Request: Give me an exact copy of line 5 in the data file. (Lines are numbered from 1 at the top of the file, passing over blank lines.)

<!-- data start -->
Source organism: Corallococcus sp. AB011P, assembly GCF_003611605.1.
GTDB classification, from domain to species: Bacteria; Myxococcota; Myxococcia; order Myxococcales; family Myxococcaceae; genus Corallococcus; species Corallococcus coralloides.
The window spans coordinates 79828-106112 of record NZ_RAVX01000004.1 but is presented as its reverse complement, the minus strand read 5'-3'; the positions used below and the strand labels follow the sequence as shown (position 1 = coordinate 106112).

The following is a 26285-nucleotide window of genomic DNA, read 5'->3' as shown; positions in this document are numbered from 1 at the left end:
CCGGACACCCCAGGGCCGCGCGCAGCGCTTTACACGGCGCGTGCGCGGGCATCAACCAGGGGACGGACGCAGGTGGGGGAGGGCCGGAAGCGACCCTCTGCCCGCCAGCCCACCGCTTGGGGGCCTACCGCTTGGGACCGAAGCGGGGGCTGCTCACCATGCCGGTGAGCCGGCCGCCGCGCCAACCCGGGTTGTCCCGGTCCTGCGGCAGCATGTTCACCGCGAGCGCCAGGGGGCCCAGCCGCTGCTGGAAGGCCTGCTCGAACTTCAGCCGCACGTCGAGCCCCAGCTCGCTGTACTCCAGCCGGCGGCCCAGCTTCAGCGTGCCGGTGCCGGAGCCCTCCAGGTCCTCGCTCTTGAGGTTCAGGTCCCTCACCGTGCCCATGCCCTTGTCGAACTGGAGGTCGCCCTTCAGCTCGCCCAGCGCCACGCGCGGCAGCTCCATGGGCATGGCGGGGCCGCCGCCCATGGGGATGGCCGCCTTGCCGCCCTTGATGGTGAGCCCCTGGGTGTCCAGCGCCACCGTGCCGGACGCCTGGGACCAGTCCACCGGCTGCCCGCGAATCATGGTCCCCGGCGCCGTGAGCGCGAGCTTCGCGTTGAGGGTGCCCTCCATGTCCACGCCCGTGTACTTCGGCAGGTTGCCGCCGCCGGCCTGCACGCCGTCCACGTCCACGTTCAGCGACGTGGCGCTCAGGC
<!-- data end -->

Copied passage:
CCGGACACCCCAGGGCCGCGCGCAGCGCTTTACACGGCGCGTGCGCGGGCATCAACCAGGGGACGGACGCAGGTGGGGGAGGGCCGGAAGCGACCCTCTGCCCGCCAGCCCACCGCTTGGGGGCCTACCGCTTGGGACCGAAGCGGGGGCTGCTCACCATGCCGGTGAGCCGGCCGCCGCGCCAACCCGGGTTGTCCCGGTCCTGCGGCAGCATGTTCACCGCGAGCGCCAGGGGGCCCAGCCGCTGCTGGAAGGCCTGCTCGAACTTCAGCCGCACGTCGAGCCCCAGCTCGCTGTACTCCAGCCGGCGGCCCAGCTTCAGCGTGCCGGTGCCGGAGCCCTCCAGGTCCTCGCTCTTGAGGTTCAGGTCCCTCACCGTGCCCATGCCCTTGTCGAACTGGAGGTCGCCCTTCAGCTCGCCCAGCGCCACGCGCGGCAGCTCCATGGGCATGGCGGGGCCGCCGCCCATGGGGATGGCCGCCTTGCCGCCCTTGATGGTGAGCCCCTGGGTGTCCAGCGCCACCGTGCCGGACGCCTGGGACCAGTCCACCGGCTGCCCGCGAATCATGGTCCCCGGCGCCGTGAGCGCGAGCTTCGCGTTGAGGGTGCCCTCCATGTCCACGCCCGTGTACTTCGGCAGGTTGCCGCCGCCGGCCTGCACGCCGTCCACGTCCACGTTCAGCGACGTGGCGCTCAGGC